Students, mentors strive for success
FAIRMONT – The dozen Fairmont High School seniors who attended the STRIVE banquet Wednesday evening recognized a year of hard work and a change for the better.
For four of those students – those who had the best school attendance and the most improved GPAs – it also meant a few hundred dollars in scholarship money for college.
STRIVE, which stands for Students Taking Renewed Interest in the Value of Education, is a group sponsored by the Fairmont Rotary Club. STRIVE focuses on seniors who have faced academic challenge, and each student is matched with an adult mentor from the community.
“Some are Rotary members, some aren’t,” said Pat Winter, one of the co-chairs of the STRIVE program. “But this year, we had 12 students, and they are such a great set of kids.”
Throughout the school year, students met with their mentors at least once per month. The students discuss issues or problems, or simply talk about their lives. Presentations at the meetings dealt with life after high school. Subjects ranged from post-high school options, to what to look for in employment benefits, to banking and budgets, to attitudes.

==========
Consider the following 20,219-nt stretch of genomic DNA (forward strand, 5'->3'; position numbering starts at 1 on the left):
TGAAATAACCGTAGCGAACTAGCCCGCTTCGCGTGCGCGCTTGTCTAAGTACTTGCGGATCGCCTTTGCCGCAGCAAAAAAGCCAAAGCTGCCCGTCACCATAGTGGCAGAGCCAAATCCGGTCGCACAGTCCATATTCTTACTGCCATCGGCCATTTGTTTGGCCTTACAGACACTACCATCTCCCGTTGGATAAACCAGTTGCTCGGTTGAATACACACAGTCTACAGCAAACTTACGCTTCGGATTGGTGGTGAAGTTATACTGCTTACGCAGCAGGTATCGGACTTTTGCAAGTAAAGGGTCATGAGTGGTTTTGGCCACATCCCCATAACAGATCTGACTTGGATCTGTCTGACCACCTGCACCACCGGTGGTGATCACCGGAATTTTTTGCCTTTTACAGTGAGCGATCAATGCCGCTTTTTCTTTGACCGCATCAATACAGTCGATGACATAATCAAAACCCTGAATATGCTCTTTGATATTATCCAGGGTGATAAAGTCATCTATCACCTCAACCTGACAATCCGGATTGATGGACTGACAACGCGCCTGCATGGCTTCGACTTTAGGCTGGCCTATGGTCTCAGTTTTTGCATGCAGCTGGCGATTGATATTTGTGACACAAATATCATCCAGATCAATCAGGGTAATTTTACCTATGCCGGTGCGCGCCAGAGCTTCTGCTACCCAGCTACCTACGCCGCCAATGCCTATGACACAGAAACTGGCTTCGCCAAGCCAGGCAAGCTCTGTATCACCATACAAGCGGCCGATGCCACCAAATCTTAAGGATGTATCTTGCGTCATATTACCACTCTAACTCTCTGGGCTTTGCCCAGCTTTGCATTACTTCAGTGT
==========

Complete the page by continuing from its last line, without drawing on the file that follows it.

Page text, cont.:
The goal of STRIVE is for students to improve their grades and feel more confident about the next step in their lives.
At the banquet, another program co-chair, Jim Simpson, compared STRIVE to a story about a boy on the beach after Hurricane Sandy.
“There were tens of thousands of starfish washed up on the shore,” Simpson said. “A man saw this boy throwing the starfish back in the water … He said, ‘You know, you can’t save all of them.’ The boy said, ‘But I saved that one.’ STRIVE is similar. The program helps some students, others we don’t. But it makes a difference to those it helped.”
Kaleb Dobie was the recipient of a $500 scholarship for most-improved GPA.
Kaylee Sauck, Brandon Jensen and Courtney Martinson each received $200 scholarships for improved GPAs, while Martinson received a scholarship for best school attendance.